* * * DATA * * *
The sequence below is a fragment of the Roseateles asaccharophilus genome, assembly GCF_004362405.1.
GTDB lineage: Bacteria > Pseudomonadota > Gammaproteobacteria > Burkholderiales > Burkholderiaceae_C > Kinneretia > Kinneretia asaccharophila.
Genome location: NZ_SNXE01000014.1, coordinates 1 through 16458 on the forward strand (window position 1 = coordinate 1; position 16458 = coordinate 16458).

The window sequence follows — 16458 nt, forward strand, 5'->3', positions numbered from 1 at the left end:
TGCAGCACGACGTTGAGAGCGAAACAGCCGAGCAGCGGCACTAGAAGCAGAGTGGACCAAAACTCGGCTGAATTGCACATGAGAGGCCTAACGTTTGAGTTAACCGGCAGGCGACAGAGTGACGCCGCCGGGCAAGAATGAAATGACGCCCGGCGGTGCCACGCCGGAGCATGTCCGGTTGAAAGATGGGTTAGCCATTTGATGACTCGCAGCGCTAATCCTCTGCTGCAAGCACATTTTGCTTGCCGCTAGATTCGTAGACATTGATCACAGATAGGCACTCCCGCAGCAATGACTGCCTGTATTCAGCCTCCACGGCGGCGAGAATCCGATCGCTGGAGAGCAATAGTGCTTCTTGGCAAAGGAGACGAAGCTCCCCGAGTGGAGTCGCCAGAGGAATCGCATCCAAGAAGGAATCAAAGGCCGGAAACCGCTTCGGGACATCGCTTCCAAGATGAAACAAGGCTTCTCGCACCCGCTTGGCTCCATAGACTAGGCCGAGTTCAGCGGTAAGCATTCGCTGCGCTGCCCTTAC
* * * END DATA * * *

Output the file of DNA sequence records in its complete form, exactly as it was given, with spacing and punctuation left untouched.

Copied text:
The sequence below is a fragment of the Roseateles asaccharophilus genome, assembly GCF_004362405.1.
GTDB lineage: Bacteria > Pseudomonadota > Gammaproteobacteria > Burkholderiales > Burkholderiaceae_C > Kinneretia > Kinneretia asaccharophila.
Genome location: NZ_SNXE01000014.1, coordinates 1 through 16458 on the forward strand (window position 1 = coordinate 1; position 16458 = coordinate 16458).

The window sequence follows — 16458 nt, forward strand, 5'->3', positions numbered from 1 at the left end:
TGCAGCACGACGTTGAGAGCGAAACAGCCGAGCAGCGGCACTAGAAGCAGAGTGGACCAAAACTCGGCTGAATTGCACATGAGAGGCCTAACGTTTGAGTTAACCGGCAGGCGACAGAGTGACGCCGCCGGGCAAGAATGAAATGACGCCCGGCGGTGCCACGCCGGAGCATGTCCGGTTGAAAGATGGGTTAGCCATTTGATGACTCGCAGCGCTAATCCTCTGCTGCAAGCACATTTTGCTTGCCGCTAGATTCGTAGACATTGATCACAGATAGGCACTCCCGCAGCAATGACTGCCTGTATTCAGCCTCCACGGCGGCGAGAATCCGATCGCTGGAGAGCAATAGTGCTTCTTGGCAAAGGAGACGAAGCTCCCCGAGTGGAGTCGCCAGAGGAATCGCATCCAAGAAGGAATCAAAGGCCGGAAACCGCTTCGGGACATCGCTTCCAAGATGAAACAAGGCTTCTCGCACCCGCTTGGCTCCATAGACTAGGCCGAGTTCAGCGGTAAGCATTCGCTGCGCTGCCCTTAC